The Bebitching Hour

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Photo by Jan Prokes on

Yesterday, particularly last night, I became a bitch. It’s not something most people plan to do; it happens. It happens for various reasons – lack of sleep, too much sleep, stress, illness, not enough caffeine, too much caffeine, the list can go on and on. I morphed into one because of jealousy and uncertainty.

The day was going fine. I slept through most of it. It’s been my routine. One day I’m okay, the next day all I want to do is sleep. And it’s not even good sleep. It’s enough to make time go by faster, fast enough to hope this nightmare ends. Only I know it doesn’t,  yet some days, I still try to jump to the ending chapters.

Last night, my son, my daughter and I decided, to have our dinner out before she headed back to her home and career five hours away. She needs to go back. I want her to go back. My husband would want her to go back. Her life needs to continue, not stand still. She’s too young and talented.

We went to a brewery walking distance from my house. It was a good place and one I could escape from if I felt the need. As we headed toward a table all the way in the back,  one I chose for privacy in case the tears came, I stopped to say hello to friends celebrating birthdays. One of the friends has been so kind to me, and the others are, well, they’re plain kind.  We passed a group of men laughing and whooping it up about something. There were tables of moms and dads correcting their children’s manners. There were girlfriends sharing stories.  And there was a pregnant woman with her family, finishing off the leftovers on her husband’s and daughter’s plate. It made me smile remembering my own pregnancies.

Our dinner was fine. Their fried cheese curds are amazing. I’m not much into beer, but it was refreshing on a ninety-one-degree day.  My daughter entertained us with her always interesting and humorous stories. My son threw in a story here and there, but like his father, he is a man of few words, especially surrounded by my daughter and me. We tend to talk a lot. Normally, I would have quips, stories of my own, and talk with the server. (It’s a tough job, one I did for a while in my college years. Servers don’t always get seen. I always try my best to see them.) And while I did talk last night, it was minimal. It wasn’t the dinner or the company, more the hour. When the day strikes five o’clock in the evening,  dread, depression, anxiety, all of the above, robs me of speech and enjoyment and replaces it with ugly parts of myself.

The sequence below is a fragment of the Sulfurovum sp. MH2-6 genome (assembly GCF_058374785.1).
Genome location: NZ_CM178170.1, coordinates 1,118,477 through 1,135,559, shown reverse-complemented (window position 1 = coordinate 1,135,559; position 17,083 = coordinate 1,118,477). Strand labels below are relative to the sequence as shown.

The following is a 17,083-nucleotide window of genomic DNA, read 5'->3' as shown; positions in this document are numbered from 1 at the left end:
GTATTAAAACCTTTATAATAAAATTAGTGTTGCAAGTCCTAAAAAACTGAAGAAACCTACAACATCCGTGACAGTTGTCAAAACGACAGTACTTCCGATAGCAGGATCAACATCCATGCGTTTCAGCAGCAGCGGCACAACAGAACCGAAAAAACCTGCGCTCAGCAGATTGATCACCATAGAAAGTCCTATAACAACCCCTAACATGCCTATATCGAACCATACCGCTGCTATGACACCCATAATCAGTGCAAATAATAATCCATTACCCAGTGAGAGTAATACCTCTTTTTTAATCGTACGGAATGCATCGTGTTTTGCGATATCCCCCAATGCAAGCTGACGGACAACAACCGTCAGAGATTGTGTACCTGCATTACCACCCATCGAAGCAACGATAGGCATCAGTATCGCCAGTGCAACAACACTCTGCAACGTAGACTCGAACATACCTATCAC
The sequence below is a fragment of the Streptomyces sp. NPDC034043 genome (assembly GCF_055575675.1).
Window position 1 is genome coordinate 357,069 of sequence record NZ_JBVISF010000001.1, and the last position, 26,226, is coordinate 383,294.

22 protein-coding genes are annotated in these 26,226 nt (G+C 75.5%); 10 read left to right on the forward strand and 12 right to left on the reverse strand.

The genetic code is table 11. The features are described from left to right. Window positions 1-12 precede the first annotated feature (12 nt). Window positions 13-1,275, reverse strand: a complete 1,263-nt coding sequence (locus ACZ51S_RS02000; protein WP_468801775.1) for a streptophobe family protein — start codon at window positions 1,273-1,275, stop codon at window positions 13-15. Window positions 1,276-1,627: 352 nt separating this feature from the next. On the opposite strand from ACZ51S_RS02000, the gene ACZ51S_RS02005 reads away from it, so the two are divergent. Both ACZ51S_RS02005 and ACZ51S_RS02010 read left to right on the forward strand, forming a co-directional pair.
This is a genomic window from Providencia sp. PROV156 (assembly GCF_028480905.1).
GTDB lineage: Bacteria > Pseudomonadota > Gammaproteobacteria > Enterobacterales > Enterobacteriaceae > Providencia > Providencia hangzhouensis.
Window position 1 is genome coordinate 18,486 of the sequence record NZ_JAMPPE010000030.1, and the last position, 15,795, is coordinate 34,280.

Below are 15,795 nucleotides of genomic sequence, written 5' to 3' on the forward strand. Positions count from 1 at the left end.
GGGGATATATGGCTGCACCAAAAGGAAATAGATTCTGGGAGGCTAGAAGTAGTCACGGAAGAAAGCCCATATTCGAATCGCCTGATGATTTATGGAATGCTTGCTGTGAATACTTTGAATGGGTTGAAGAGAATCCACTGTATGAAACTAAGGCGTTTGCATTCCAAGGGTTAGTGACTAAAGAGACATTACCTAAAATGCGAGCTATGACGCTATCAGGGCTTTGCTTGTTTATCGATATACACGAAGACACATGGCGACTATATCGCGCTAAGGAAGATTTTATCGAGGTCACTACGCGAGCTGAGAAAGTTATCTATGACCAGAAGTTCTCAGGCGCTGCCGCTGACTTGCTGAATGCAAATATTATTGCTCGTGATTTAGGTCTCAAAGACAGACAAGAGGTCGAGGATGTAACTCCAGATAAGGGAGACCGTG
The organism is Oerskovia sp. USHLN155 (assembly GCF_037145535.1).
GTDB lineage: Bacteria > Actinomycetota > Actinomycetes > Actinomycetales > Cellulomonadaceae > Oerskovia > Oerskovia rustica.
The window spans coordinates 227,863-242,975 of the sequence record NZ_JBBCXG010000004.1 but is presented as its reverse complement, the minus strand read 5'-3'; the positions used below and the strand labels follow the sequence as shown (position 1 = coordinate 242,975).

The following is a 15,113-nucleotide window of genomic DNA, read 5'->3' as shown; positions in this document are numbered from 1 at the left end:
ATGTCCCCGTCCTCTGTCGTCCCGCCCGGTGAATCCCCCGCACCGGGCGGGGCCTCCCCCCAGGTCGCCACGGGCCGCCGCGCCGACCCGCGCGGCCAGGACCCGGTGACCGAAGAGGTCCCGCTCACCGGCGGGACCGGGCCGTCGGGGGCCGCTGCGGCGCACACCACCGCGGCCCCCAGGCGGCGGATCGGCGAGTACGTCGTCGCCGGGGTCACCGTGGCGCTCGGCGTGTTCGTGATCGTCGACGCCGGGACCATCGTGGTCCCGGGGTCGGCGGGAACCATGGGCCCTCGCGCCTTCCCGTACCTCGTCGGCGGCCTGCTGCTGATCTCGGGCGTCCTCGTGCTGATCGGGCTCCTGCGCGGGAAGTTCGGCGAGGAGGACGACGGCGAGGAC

Before we left, I went to the restroom.  As I washed my hands, I fell forward and gripped the lip of the sink. I saw my wedding ring on my finger, and Peter’s next to it.  I had to take deep breaths to keep myself from a full-blown panic attack.

After dinner as we left the restaurant, I let my tears come. I wondered if I will ever be able to move on and take off our wedding rings. I knew the answer was whenever I feel it’s time, but it was more the question I never thought I’d be asking causing the tears.  See, it was a given. The wedding rings would come off when Peter and I grew old together or died around the same time.  Or, I would die first and Peter would have to deal. But here I am, a widow way before I was supposed to be, and thinking about a future without my ring on.

When I got home, I texted my tribe on how down I was and about the question of my wedding ring. They all had answers, but, in the bitchiness creeping in me, I snapped it’s not an answer I needed, it was that I was even asking. I also went on about how unfair the celebrations, the whooping it up, the families together and the chatter of a Saturday evening were still happening while I was in deep despair. It was a selfish thought for sure, and in the light of today, I know, of course, life goes on, should go on.  At around five o’clock though, I block out any reasoning because my life goes on in a different, sadder, way.

After my text, I flipped through social media and saw a beautiful picture of a lake a person posted. The caption read something like God always being good. The photo pushed me over the edge. Like a full moon changing a person into a werewolf, the snapshot officially turned me into a bitch. I commented something like “I don’t see it that way” like I needed to ruin her moment.  Her response was kind to my own unkindness.  I even texted a “could you believe” to two of my friends.  They didn’t have my back on this one, just an understanding, ‘things are tough right now’ response.

Yesterday, as I lay in bed, I realized I have a bebitching hour. It’s at five o’clock every evening since this nightmare started. This was the hour Peter and my routine started. The hour when I made dinner for us. When he came home from work. When we sat and talked about our days. When I washed the dinner’s dishes and he put away the food. When he would sit and read his newspaper or play his ukulele, and I would flip through the television. When we would kiss good-night. When I knew, I would have another day with him. And now, with all of that gone, the bebitching hour strikes. The bitch in me comes out, angry as hell because I will miss all of it, including keeping my wedding ring on.